Hywind pilot park, off the coast of Scotland, is the world’s first floating wind farm and will generate enough power for 20,000 homes.
In 2014, wind power generated 9.3 percent of the UK’s electricity requirement, and that figure is set to grow substantially if a pilot scheme in the North Sea is successful. The Hywind pilot park, off the northeast coast of Scotland, is the world’s first floating wind farm, which will generate enough power for 20,000 homes when it becomes operational in 2017.
While most appreciate the value of wind turbines and its ability to provide an excellent source of renewable energy, many have a ‘not in my back yard’ attitude and complain of the visual and noise pollution they create. The Hywind pilot park, created by Norwegian oil company Statoil in collaboration with the Scottish government, will bypass these complaints by operating 15 miles offshore. The wind farm will cover four square meters, at a water depth of 95-120 meters, with each turbine having a capacity of six megawatts. The farm will benefit from stronger and more consistent winds of around 19 knots.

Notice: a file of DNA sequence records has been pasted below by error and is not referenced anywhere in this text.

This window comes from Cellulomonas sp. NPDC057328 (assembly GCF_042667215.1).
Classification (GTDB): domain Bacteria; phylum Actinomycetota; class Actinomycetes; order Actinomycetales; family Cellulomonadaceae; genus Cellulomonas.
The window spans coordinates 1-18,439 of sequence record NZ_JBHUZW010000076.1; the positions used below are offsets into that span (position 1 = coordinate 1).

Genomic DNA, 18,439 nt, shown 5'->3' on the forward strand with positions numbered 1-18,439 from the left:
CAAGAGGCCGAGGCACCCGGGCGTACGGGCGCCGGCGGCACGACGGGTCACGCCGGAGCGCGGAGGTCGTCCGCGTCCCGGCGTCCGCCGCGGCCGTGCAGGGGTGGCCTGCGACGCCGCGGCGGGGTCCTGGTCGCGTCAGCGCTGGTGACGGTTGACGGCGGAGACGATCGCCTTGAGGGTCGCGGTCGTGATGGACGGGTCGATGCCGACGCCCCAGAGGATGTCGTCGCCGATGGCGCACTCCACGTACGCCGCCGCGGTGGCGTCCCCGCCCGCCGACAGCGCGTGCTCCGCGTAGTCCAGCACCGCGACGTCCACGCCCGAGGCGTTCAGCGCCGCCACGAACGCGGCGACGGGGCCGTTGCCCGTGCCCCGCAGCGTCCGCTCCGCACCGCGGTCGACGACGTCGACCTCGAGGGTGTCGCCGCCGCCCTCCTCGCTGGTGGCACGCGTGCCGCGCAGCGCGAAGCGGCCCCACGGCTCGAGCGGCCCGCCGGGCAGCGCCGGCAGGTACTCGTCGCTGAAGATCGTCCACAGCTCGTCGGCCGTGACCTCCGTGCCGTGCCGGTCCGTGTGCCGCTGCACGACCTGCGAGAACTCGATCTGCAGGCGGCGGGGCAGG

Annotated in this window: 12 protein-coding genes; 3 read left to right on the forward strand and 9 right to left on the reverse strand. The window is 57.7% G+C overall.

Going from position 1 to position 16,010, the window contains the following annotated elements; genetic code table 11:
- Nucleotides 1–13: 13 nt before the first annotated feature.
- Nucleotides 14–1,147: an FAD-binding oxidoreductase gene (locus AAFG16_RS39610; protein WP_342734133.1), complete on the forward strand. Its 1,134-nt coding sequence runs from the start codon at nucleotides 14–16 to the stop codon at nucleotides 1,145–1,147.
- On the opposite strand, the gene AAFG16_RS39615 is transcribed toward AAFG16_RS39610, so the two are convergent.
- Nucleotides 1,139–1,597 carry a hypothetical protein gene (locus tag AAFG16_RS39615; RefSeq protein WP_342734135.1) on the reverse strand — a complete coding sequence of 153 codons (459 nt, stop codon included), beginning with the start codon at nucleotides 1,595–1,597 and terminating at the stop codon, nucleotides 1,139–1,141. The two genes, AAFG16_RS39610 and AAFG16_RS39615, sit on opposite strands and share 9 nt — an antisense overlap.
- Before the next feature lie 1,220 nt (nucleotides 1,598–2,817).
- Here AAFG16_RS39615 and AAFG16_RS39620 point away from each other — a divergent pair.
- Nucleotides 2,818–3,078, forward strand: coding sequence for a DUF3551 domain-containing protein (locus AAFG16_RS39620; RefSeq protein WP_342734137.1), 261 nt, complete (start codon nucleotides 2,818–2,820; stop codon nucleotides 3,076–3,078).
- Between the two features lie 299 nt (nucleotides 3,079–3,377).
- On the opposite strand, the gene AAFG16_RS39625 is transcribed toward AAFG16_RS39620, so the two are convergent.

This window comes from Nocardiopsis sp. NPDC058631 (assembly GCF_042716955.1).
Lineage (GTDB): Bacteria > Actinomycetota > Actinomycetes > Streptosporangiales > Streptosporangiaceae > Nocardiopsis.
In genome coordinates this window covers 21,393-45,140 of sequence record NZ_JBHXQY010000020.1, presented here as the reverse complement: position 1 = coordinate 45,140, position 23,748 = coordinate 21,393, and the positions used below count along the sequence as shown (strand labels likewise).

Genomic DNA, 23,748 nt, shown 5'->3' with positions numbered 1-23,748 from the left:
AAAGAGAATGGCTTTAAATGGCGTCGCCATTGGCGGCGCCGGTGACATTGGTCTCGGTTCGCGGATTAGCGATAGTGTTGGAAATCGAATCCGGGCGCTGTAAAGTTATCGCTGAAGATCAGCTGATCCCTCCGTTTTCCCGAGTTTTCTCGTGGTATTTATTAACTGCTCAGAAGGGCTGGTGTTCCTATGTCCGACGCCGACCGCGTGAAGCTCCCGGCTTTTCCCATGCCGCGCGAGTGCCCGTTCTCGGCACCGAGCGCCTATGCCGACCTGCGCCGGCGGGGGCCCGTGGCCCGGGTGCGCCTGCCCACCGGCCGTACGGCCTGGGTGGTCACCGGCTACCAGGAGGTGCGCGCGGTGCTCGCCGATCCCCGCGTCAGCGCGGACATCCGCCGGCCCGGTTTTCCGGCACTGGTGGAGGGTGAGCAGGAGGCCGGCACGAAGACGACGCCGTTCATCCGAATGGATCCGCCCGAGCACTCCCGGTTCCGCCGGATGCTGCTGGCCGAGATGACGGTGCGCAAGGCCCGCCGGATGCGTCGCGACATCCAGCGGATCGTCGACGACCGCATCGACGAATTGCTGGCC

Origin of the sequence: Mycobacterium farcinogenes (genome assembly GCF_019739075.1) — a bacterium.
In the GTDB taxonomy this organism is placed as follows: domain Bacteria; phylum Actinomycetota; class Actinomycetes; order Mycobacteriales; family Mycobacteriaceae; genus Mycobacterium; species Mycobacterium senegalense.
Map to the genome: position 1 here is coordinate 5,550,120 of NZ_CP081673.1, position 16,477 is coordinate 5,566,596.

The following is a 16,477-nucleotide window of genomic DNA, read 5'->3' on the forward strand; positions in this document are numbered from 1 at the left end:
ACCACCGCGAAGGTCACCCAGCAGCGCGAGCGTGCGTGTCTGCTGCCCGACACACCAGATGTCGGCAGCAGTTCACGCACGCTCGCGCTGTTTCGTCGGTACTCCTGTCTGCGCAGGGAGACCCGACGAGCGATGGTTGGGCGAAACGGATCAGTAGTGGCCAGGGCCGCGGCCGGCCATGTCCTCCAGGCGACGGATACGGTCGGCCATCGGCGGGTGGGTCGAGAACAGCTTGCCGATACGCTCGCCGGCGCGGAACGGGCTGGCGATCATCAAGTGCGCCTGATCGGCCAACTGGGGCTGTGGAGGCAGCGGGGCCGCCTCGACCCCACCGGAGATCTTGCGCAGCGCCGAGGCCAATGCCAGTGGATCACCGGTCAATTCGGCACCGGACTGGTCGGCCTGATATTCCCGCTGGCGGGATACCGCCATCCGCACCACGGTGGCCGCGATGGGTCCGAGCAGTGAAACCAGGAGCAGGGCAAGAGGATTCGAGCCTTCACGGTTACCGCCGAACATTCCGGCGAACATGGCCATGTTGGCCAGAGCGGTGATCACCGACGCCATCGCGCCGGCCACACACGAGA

The turbines will be moored by catenary cables to a floating cylindrical buoy, rather than being anchored to sea floor towers. This enables the farm to operate further out to sea, opening up the possibility for many other potential deep-water sites.
Where else could Statoil’s floating wind farm operate?